What’s New For Managing Office 365 Groups?

Post Date: 02/06/2019
feature image

Planning to make the move to Office 365 this year? Get expert advice during our upcoming webinar “Out Hustle The Hassle: Office 365 Migration Planning and Preparing!

Did you miss Microsoft Ignite: The Tour? We’ve got you covered! Browse the rest of our session recaps below:

Naming Policy, Expiration, External Sharing and More

Microsoft can struggle at times when talking about Office 365 Groups.
It’s not a tangible app end users can touch like Microsoft Teams or SharePoint, which can make it a less tangible concept.
Additionally, naming conventions can be confusing between Office 365 Groups and Office 365 Groups in Outlook (and now you will see Microsoft refer to Office 365 Groups as Microsoft 365 Groups as they continue to promote Microsoft 365).

That being said, Groups is the behind the scenes workhorse of Office 365. I would argue having a clear understanding of how Groups integrates across different apps is one of the most foundational things for an admin to understand when leveraging the platform.

At Microsoft Ignite the Tour (MITT) DC, Microsoft tackled Groups head-on with the excellent session “Best Practices and What’s New For Managing Office 365 Groups.” It was standing room only, showing not only its importance but also the high levels of interest this topic continues to generate on a regular basis.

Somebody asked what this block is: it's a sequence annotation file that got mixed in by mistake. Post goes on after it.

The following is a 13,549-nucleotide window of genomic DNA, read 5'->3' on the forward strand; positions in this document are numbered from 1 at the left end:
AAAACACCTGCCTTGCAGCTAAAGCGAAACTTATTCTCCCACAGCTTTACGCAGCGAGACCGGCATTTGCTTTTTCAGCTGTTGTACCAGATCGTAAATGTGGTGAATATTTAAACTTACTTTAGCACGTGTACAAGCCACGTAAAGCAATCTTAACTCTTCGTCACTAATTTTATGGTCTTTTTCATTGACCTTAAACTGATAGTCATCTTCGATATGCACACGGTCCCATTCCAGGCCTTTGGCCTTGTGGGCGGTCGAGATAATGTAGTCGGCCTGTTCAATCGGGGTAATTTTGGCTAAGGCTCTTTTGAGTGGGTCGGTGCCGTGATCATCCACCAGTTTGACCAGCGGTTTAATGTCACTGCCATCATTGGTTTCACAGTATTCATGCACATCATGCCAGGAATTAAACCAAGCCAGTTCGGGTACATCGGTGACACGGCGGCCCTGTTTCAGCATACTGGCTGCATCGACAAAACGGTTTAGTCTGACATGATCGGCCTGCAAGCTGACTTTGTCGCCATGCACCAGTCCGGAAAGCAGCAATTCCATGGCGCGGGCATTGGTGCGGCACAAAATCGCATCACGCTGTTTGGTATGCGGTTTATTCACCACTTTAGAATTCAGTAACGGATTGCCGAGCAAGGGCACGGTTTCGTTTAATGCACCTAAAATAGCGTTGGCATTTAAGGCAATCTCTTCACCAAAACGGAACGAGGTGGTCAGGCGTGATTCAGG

Here are some of the highlights from the session covering the latest innovations with some deep dives into Yammer and Outlook.

Why Office 365 Groups Exist

The session kicked off with some 101 information on why Groups exist in the first place. One of the most important reasons is so that a group (small G) of users don’t have to constantly create shared resources in apps–like a SharePoint site or OneNote or PowerBI–across the same group of people.

Groups also serve the important function of centrally managing and governing things like permissions, expiration policies and more across Office 365.

The Latest Office 365 Group App Innovations 

It was reiterated that Groups is still a key area that Microsoft is investing in, something clear when glancing at the impressive list of recent innovations:

  • SharePoint: Ability to create Groups from existing sites and hub sites. Teams integration and multi-geo support.
  • Outlook: Better interface with SharePoint files view, my groups list, and subscription settings. Groups are private by default.
  • Microsoft Teams: Ability to invite external guests (hidden from Outlook).
  • Yammer: Live events, files in SharePoint.
  • Microsoft Stream: Cloud recordings for meetings in Microsoft Teams.
  • Microsoft Planner: Ability to invite external guests, SharePoint web part schedule views, filters.
  • Microsoft Forms: Integration into Office 365 Groups

Group Updates in Yammer

In the past, Yammer files were stored in, “a custom special place” that didn’t allow for SharePoint retention policies to be applied. That has now changed.